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School Sisters of St. Francis is managing water where it falls underneath its parking lot with more than 35,000 square feet of permeable pavement, The project helps protect the Kinnickinnic River and Lake Michigan by managing over 130,000 gallons of stormwater each time it rains using porous pavement system.
In the greater Milwaukee area, over 60% of all impervious surfaces are roads, parking lots, and driveways. When it rains these hard surfaces create a lot of stormwater runoff that can overwhelm our sewer system or flow directly into our rivers. In contrast, porous pavement systems allow runoff to soak into the pavement surface and engineered stone layers below. The water then slowly moves down into the ground and is connected to local stormwater sewers or can be collected and stored for future use.
The School Sisters of St. Francis project was part of a larger St. Joseph’s Chapel Renovation and the creation of Chapel Gardens, a 63-unit affordable housing building. The organization has long been engaged with the surrounding neighborhood, including helping to create the neighborhood-focused via Community Development Corporation (CDC) (formerly Layton Boulevard West Neighbors). The renovations include a community gathering space, library, business center, and fitness center for residents. Direct access will also be maintained to St. Joseph Chapel.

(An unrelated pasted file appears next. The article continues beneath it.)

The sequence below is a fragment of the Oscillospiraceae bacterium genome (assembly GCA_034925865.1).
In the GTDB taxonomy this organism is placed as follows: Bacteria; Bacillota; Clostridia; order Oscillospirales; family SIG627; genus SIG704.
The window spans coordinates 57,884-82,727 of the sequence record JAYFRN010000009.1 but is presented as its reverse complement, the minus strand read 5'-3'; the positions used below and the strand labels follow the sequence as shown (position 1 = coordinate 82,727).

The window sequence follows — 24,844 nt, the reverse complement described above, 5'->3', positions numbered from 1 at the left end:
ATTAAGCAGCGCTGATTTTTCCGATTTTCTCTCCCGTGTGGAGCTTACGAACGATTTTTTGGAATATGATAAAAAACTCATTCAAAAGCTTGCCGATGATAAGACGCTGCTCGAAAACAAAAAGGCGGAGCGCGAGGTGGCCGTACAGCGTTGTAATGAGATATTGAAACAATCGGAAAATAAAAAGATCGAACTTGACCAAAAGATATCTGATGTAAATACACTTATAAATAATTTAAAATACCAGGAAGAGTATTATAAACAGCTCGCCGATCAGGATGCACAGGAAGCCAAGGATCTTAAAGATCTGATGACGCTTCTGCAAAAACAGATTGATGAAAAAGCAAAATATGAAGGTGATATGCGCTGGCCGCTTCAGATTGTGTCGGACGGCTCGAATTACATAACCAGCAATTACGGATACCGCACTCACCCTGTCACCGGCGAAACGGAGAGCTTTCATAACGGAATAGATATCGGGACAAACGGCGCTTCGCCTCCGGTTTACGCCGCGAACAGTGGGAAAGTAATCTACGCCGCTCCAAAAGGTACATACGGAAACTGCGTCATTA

The School Sisters of St. Francis strive to effect systemic social change, working on behalf of those marginalized by society. They help people access the resources needed to improve their lives and advocate to improve public policy for the benefit of women, children, immigrants, and the environment.
Project construction at the School Sisters of St. Francis for the Permeable Pavement Parking lot
The School Sisters of St. Francis for the Permeable Pavement Parking lot
The Permeable Pavement Parking lot project team at School Sisters of St. Francis.
The Milwaukee Metropolitan Sewerage District gives Green Luminary® awards to businesses, organizations, and communities that implement exceptional green infrastructure design projects that benefit our lakes and rivers, as well as our communities.
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Rain gardens help reduce sewer overflows and water pollution by absorbing stormwater runoff from hard surfaces into the ground naturally. Learn how to plant a rain garden and help protect Lake Michigan.
Receive Water Drop Alert text messages when heavy rain threatens the area. When a Water Drop Alert has been issued, a reminder is sent to use less water.
What do you do when an alert is issued?
Get FREE water by the barrel from your roof and use it when it’s dry outside to use in your landscape. Rain barrels help keep excess water out of the sewer system and help reduce water pollution.